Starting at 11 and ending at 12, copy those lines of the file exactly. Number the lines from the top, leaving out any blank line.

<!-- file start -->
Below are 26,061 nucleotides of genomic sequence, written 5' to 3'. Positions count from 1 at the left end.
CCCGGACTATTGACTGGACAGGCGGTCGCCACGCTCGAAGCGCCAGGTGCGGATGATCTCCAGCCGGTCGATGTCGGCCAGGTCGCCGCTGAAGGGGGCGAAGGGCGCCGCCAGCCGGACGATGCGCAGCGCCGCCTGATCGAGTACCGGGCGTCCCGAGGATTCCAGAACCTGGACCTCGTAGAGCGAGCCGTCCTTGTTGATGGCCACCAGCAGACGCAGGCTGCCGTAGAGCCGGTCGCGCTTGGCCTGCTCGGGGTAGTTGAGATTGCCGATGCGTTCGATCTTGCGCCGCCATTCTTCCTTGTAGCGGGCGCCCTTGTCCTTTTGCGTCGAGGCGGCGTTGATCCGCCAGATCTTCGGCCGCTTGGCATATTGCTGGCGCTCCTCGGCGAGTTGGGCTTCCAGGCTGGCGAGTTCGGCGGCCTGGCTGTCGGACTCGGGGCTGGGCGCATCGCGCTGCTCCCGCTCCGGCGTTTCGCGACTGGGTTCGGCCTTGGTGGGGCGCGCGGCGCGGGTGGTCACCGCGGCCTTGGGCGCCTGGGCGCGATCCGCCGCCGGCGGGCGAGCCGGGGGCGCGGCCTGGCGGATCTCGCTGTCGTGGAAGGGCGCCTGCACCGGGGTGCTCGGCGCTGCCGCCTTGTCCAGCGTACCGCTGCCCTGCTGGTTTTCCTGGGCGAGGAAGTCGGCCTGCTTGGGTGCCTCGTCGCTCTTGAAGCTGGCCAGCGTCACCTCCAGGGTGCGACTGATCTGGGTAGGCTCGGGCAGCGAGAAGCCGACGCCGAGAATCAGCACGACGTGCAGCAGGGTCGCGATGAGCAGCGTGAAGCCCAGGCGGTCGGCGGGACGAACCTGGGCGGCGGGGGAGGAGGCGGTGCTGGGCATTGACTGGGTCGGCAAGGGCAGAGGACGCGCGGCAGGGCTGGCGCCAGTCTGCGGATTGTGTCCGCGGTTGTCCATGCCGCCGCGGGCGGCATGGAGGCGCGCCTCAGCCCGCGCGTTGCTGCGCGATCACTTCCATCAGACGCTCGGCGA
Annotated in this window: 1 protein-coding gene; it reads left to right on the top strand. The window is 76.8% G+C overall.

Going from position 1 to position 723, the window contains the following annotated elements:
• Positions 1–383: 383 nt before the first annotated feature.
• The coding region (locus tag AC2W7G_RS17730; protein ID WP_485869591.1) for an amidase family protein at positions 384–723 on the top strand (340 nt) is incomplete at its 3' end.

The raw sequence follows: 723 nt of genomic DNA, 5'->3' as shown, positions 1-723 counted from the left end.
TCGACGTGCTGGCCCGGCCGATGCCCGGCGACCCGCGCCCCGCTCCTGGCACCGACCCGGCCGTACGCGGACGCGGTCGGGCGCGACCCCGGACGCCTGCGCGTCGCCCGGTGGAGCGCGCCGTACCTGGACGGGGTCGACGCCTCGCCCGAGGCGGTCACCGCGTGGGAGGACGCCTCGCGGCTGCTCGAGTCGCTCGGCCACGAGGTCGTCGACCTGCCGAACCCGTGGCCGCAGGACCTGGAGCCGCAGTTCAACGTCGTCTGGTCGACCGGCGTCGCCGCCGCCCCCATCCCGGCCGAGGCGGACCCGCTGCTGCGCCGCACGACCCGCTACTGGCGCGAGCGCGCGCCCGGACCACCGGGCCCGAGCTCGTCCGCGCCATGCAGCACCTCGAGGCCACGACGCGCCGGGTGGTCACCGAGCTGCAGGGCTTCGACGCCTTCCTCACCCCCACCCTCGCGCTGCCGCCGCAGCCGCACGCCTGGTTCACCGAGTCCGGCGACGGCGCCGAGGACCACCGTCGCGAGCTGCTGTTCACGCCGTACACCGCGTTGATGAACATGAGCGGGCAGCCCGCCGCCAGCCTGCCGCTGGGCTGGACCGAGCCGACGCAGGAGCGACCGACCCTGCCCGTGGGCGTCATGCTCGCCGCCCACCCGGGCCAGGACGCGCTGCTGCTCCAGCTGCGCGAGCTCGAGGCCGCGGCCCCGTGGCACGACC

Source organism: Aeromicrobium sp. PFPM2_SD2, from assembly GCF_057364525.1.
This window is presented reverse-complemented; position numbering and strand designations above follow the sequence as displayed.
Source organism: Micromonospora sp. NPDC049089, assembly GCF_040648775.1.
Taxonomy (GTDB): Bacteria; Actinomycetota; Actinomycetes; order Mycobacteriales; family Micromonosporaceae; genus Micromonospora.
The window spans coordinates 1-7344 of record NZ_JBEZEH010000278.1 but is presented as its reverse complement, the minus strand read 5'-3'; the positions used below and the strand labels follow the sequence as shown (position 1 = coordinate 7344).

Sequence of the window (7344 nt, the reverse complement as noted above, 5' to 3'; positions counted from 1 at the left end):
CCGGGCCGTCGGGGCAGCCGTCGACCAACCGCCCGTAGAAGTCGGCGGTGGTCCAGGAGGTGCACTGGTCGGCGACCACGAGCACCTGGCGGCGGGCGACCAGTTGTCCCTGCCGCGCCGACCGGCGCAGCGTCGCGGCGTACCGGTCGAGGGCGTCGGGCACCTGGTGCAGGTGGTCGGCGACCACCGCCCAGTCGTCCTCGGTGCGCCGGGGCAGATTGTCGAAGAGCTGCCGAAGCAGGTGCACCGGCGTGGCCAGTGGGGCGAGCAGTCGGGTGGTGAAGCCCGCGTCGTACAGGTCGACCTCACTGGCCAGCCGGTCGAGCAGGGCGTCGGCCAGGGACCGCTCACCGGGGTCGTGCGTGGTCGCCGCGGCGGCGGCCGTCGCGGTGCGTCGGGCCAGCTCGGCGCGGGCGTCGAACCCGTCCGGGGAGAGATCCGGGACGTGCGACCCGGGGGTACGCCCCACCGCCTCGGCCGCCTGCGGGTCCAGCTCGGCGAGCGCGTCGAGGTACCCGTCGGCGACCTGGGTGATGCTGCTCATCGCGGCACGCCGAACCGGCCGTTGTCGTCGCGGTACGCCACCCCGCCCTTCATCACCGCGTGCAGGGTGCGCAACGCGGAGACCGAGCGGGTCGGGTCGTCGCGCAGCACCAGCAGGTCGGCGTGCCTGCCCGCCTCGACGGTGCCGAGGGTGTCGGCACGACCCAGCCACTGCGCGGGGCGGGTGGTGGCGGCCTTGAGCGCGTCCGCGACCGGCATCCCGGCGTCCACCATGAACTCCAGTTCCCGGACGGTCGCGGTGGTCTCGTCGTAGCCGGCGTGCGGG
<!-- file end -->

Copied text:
Source organism: Micromonospora sp. NPDC049089, assembly GCF_040648775.1.
Taxonomy (GTDB): Bacteria; Actinomycetota; Actinomycetes; order Mycobacteriales; family Micromonosporaceae; genus Micromonospora.